His short game and putting might be vastly improved compared to the horrors of the past few years, but it’ll be hard to compete and then contend if he’s hitting it off the planet. (And many of those off-line drives would find the water at PGA National.)
For the week, he ranked 128th in strokes gained-off the tee, 100th approaching the green, 95th around the green and 65th putting.
7. The news wasn’t all bad, though.
That Woods committed to the Honda Classic, his hometown event, was an encouraging sign. That signals A) he has a desire to play tournaments, and B) he’s physically able to do it.
For the first time in years, we’re finally able to judge Woods on the quality of his play, not his health.
8. The PGA Tour might be reaching a breaking point in regards to fan behavior.
Players know what they’re signing up for at TPC Scottsdale, but even regular Tour stops are getting more raucous than players and officials would like.
Woods created such a scene over the first two rounds at Riviera that his playing partner, Rory McIlroy, said that he had a splitting headache and that the circus probably costs Woods a half shot each round. Justin Thomas said Saturday that spectators are trying to scream and time their moronic comments perfectly. “It’s completely unacceptable,” he said.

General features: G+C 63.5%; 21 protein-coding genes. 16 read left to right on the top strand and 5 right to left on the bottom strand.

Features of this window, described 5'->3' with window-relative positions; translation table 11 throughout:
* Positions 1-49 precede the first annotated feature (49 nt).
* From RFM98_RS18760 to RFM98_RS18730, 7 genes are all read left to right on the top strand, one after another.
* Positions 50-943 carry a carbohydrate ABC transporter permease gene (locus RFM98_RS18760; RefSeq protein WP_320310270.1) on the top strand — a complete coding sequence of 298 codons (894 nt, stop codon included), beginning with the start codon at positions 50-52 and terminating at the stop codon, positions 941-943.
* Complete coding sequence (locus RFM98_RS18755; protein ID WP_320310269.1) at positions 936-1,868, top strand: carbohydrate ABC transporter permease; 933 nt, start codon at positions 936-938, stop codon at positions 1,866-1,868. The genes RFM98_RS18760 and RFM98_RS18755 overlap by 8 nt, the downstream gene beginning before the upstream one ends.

The same thing happened at Torrey Pines, where a fan screamed during Woods’ putting stroke. It happened (a lot) at Phoenix, where a fan twice yelled in Jordan Spieth’s downswing. And it’ll absolutely happen again this week at the Honda Classic, especially at the long, par-3 17th, where tournament organizers have put their most overserved fans almost directly on top of the tee.